Stimulus for prisoners:
Sometimes costly errors are not as serious as they appear.
The Social Security Administration said Tuesday that it mistakenly sent stimulus checks to 1,700 inmates, resulting in a $425,000 error. The federal government discovered the error in an audit.
Social Security spokesman Dan Moraski told FOXNews.com via a written statement that the official records did not accurately reflect that they were in prison.
Moraski said 3,900 inmates received a stimulus check, and 2,200 of them were due payment because they were not in prison late last year. The other 1,700 were given a financial boost that is of little use to them until they are released.
The $250 checks were supposed to be sent to people who legally received benefits under the Social Security Administration, the Department of Veterans Affairs or the Railroad Retirement Board between November 2008 and January 2009.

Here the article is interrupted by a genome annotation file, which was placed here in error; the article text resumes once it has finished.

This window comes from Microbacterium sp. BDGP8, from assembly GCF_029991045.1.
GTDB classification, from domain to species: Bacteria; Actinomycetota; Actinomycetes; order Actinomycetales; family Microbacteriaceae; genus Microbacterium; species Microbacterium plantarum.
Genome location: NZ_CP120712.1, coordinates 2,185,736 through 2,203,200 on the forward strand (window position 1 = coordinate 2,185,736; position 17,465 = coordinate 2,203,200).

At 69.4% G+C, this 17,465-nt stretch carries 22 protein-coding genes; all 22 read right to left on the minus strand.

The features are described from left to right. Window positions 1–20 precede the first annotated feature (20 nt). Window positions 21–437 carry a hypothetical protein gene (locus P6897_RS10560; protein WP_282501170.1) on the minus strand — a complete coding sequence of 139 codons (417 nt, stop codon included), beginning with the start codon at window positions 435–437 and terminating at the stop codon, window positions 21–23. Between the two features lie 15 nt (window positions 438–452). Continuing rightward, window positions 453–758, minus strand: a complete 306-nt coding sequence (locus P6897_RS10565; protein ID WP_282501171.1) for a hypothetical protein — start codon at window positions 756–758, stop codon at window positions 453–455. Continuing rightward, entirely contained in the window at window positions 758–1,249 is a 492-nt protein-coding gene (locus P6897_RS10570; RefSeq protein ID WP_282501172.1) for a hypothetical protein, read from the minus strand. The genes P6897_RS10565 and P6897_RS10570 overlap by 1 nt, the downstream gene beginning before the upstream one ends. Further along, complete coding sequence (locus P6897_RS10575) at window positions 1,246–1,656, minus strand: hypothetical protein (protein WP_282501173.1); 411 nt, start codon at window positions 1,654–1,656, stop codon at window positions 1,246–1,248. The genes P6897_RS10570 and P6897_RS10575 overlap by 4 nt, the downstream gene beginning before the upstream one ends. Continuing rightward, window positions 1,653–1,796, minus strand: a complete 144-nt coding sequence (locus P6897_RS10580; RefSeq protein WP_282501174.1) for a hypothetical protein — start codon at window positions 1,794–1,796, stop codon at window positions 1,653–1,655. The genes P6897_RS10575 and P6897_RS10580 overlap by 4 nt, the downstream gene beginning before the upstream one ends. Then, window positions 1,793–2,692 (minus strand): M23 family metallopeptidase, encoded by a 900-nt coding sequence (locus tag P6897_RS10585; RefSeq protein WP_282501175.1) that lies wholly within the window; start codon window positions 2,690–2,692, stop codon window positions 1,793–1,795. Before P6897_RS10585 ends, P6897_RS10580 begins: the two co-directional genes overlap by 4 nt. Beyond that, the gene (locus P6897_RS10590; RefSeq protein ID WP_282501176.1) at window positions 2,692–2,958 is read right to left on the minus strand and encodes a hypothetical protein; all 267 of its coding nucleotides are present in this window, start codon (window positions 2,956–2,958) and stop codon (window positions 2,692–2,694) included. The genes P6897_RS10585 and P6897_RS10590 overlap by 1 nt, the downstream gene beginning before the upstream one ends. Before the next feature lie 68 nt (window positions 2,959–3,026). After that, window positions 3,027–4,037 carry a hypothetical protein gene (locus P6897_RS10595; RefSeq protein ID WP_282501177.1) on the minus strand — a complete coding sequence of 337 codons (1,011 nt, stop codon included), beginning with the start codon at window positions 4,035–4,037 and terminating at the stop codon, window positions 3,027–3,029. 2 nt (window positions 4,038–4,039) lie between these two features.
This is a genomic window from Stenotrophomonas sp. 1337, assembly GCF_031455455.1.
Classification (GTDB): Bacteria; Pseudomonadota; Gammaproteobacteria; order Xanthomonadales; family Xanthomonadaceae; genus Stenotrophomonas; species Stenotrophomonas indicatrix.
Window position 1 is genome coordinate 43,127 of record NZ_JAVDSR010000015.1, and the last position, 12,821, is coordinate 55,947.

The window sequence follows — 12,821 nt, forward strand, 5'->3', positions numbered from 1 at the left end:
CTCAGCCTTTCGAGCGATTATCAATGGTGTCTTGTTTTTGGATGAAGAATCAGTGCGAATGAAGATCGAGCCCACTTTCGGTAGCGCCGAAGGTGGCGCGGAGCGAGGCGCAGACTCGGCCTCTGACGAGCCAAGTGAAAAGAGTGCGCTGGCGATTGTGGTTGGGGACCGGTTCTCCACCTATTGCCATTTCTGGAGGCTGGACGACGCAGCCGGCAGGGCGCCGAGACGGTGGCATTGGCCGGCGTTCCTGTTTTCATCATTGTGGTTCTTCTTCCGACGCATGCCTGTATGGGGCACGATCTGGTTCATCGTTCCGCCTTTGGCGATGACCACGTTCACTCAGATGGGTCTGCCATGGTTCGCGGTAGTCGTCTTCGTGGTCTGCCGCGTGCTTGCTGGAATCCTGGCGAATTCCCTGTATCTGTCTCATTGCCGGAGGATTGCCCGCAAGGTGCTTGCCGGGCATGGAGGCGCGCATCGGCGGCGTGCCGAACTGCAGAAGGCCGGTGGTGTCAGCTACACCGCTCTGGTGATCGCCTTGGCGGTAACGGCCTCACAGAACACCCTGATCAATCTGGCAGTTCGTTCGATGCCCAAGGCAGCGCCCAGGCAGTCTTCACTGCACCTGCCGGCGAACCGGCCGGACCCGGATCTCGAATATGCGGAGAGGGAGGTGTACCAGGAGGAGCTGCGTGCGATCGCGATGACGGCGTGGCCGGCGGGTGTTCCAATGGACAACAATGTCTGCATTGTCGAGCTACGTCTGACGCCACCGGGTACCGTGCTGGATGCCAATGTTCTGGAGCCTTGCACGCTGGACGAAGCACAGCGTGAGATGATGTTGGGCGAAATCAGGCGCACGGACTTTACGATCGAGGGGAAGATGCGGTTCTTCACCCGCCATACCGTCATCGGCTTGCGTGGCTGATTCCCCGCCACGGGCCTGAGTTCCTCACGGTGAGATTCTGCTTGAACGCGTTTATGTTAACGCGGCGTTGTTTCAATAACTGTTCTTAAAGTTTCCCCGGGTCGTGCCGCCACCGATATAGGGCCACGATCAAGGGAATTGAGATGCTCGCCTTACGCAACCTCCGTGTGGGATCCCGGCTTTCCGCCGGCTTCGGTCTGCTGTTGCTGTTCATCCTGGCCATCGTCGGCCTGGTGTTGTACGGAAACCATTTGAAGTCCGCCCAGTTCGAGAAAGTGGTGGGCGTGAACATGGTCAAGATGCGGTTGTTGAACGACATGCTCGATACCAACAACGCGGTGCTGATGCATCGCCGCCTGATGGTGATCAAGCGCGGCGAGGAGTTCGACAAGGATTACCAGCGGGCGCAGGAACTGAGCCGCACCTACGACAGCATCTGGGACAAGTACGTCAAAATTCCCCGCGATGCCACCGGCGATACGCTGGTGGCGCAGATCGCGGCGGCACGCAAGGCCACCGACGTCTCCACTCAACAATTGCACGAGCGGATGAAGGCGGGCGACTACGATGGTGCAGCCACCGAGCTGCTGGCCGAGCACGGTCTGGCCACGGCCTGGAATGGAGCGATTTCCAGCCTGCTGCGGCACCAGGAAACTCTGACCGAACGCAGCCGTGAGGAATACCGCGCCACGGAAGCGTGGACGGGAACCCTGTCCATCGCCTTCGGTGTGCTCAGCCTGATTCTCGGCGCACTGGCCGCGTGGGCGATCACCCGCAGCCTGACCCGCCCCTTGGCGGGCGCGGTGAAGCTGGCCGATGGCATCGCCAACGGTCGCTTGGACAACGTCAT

Inmates usually cannot receive Social Security benefits, but those who were not in prison during this period were allowed to pocket the extra money.
Although this is an inexcusable mistake, the Social Security Administration could have done worse, considering 52 million checks were sent out.
In mathematical terms, only .003 percent of the checks went to the wrong people. Of the $13 billion distributed, only $425,000 has been sent to ineligible recipients.
All of us would love to pocket an extra $425,000, but in relative terms, it could be a lot worse. The federal government’s audit that led to this discovery, however, could reveal more mistakes.
The U.S. government is not perfect, and if they messed up other issues less than .005 percent of the time, our country would be in much better shape.
Financial mistakes are nothing to ignore, and those who allowed this to happen should be properly reprimanded.
But, no one is perfect and we shouldn’t bash someone for what amounts to a miniscule error.